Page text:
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Old 08-09-2013, 06:00 PM   #1
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RV Guy: Both ACs on same line?!?

I haven't run both air conditioners very often but was doing it this afternoon. I looked at my Progressive Industries EMS unit and find that Line-1 is pulling 30 amps and Line-2 is pulling 2 amps! I was under the impression that the air conditioners would be on separate sides of the 50-amp service. Is this a mistake in my Sanibel? If not, what is the advantage of doing it this way?
(L-1: 113v. L-2: 120v)

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Old 08-09-2013, 06:27 PM   #2
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As long as the Microwave, Water Heater electric element and the receptacles are on the other side it should be ok. The GFIC circuit could be on the same side as the AC units also. Each AC is rated out at 20 amps so with both running the two would be protected out to 40 amps. Their running amps are probably close to 15 each. Our 50 amp service has 1 AC on each side and gfic receptacles and the regular receptacles on each side, then the microwave on one side and the water heater element on the other.


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Old 08-17-2013, 08:17 AM   #3
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Hi, Barry - sorry for the delayed response but your inquiry forced me into more research than normal. Here's a very "NON CERTIFIED ELECTRICIAN" response to your question.

There are two lines on a 50 AMP Service as you mention. If you were to count up all the various circuits that go into a 50 AMP service you would have over 100 AMPS easily with several 20 AMP breakers and several 15 AMP breakers dispersed equally in the system. Obviously, we are all familiar with the typical power management requirements in an RV and this is the way they are all built (whether 50 AMP of 30 AMP) so this isn't a surprise.

Where it gets tricky is how to allocate all of the circuits given there are two "legs" to the 50 AMP. You might have both A/Cs on one leg, but you're also going to have a lot of other huge power users on the other leg. For instance, Microwaves and Water Heaters both use a lot of AMPs. To a large extent, we try to balance out the two "legs" with an educated guess on how our customers would prefer to use their RV and everyone has different needs, so that can be difficult to guess correctly.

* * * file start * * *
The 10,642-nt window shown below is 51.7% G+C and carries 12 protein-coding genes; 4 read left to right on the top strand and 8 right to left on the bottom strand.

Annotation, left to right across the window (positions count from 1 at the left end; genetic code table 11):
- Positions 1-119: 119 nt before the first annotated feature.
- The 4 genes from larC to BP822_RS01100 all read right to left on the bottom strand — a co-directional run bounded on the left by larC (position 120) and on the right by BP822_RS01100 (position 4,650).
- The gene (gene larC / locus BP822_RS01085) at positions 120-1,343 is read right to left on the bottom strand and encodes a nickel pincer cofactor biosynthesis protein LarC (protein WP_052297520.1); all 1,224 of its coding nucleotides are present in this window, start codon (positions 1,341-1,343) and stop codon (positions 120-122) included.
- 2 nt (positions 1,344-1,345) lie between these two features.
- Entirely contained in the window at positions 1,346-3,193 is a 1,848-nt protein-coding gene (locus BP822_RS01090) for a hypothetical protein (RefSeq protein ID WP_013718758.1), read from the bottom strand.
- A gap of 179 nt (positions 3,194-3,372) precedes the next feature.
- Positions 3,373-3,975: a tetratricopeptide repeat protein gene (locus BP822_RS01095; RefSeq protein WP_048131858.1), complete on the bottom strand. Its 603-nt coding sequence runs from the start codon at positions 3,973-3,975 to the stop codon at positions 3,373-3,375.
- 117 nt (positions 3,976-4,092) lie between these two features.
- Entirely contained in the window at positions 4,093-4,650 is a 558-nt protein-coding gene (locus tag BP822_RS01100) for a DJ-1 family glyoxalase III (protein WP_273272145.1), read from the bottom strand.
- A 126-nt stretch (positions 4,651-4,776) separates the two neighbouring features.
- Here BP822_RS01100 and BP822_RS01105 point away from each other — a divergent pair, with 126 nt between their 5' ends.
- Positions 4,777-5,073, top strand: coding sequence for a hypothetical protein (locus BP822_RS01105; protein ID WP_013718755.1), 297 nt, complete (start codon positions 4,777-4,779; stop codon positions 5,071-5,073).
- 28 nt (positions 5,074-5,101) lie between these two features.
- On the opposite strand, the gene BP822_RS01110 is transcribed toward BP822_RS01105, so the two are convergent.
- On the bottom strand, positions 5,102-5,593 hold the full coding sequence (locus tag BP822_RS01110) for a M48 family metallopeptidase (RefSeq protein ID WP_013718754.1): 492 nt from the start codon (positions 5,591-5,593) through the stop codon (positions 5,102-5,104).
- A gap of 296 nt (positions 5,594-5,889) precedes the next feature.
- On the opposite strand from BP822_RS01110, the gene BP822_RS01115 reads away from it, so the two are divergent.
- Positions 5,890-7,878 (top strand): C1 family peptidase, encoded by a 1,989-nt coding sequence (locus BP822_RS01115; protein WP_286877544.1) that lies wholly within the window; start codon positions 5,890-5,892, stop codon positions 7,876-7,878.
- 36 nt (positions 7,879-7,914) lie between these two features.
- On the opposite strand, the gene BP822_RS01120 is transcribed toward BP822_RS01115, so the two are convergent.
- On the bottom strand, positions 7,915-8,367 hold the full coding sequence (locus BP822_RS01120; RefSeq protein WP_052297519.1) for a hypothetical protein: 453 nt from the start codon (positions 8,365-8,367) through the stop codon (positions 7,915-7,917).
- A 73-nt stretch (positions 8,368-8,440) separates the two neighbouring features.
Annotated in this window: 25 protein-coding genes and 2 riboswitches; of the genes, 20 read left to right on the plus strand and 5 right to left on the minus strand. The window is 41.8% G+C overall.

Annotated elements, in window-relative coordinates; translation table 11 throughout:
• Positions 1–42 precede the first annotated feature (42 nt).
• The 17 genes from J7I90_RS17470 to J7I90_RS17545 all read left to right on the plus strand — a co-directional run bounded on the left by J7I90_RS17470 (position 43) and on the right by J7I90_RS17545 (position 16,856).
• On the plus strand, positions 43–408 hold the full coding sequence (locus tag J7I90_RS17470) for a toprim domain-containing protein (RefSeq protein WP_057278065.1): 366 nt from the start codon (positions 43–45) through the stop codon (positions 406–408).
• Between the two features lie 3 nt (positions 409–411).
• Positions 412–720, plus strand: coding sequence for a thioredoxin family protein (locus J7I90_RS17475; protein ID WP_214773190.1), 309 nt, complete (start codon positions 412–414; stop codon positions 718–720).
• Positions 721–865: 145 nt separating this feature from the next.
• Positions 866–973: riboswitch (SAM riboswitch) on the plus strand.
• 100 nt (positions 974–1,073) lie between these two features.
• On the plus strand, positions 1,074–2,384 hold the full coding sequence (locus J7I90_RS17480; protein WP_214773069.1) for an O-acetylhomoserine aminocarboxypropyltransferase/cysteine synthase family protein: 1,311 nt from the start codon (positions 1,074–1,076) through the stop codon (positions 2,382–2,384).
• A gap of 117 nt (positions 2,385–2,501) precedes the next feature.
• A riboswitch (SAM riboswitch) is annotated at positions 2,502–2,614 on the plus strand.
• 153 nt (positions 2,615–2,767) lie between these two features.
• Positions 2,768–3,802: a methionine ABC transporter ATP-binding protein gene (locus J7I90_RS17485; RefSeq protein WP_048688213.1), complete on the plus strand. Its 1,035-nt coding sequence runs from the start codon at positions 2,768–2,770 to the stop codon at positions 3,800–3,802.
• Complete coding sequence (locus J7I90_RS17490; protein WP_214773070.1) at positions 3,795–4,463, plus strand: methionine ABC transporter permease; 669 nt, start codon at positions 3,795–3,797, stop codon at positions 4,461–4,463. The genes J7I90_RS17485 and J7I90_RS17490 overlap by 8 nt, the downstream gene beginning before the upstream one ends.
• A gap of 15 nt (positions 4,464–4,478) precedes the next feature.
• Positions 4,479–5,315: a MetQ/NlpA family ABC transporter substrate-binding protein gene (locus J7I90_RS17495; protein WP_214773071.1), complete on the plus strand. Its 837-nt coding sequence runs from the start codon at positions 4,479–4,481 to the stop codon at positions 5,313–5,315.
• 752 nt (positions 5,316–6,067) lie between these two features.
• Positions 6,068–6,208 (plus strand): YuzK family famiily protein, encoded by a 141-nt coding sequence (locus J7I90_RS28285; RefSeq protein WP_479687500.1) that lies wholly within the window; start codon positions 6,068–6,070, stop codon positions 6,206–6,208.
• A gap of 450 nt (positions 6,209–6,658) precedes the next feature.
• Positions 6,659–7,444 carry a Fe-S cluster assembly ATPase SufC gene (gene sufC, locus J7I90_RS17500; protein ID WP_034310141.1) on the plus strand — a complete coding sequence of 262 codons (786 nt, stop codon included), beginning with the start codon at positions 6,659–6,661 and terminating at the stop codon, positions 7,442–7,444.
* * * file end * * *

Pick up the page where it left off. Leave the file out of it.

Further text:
If, because of the way you use your Sanibel, you wanted to have a certified electrician switch one of your A/C circuits to the other "leg" and move something (water heater maybe?) back in it's place, that is relatively simple to do.

Your question generated a lot of discussion at our place in trying to determine the preferred method of allocation but I'm not sure we came up with a sure-fire answer that every customer will like.

Hope this helps.

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Old 08-19-2013, 02:44 PM   #4
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RV Guy,
thanks for your thoughts and analysis on this. I certainly agree with your approach for trying to make sure that we aren't going to exceed the 50-amp ratings on either line in "normal" use of the RV, even briefly.

Probably the thing I would emphasize a bit more is the duty-cycle of the appliances. You mentioned that the microwave uses a lot of amps. Yes, but in most cases that is probably only for a minute or three out of a whole day. (I appreciate that it's a convection oven as well so some people could be using it for much longer times... but even 2 hours is relatively short compared to how long an AC will be running, and I would guess that less than half of your customers routinely use it as a convection oven.)

The water heater is somewhat similar in that, once the water gets hot, it's probably drawing current less than 25% of the time.

I think the AC units are probably the most sensitive of anything in the RV to having low voltage shorten their lives. Having low voltage for a short period of time (the minute the microwave is on) is going to have much less of a detrimental effect than having both ACs pulling the line voltage down for many long hours.

I understand that these tradeoffs are hard to make, and those who don't live in the southern heat will probably use their ACs about as much as I use the microwave.

As an aside, another thing I've noticed at the parks I've visited is that the line-1 voltage is always lower (by a few volts) than the line-2 voltage. My guess is that this is because manufacturers always start out with the big things on line 1 and then put the left-overs (washer/dryer) on line 2. Spread that out over a whole campground and you've got a pattern. (I doubt the electrician who wires the place does anything to try to balance that out; after all, "the black wire always goes on this terminal and the red wire always goes on the other terminal". Since 30-amp service is always black, white, and green, all of the 30-amp outlets probably go on the 50-amp "line 1" (black) as well.)

It might be a good idea to always reverse line-1 and line-2 in wiring up PrimeTime 50-amp units...until you take over the world, at which time you'd have to change to randomly switching between the two options in order to keep the world in balance.

Back to the original topic, I'm going to give some thought to what I think would be a better split of the existing circuits across the two lines in my Sanibel and will post that, along with my rationale, once I've thought it thru.

Thanks again.
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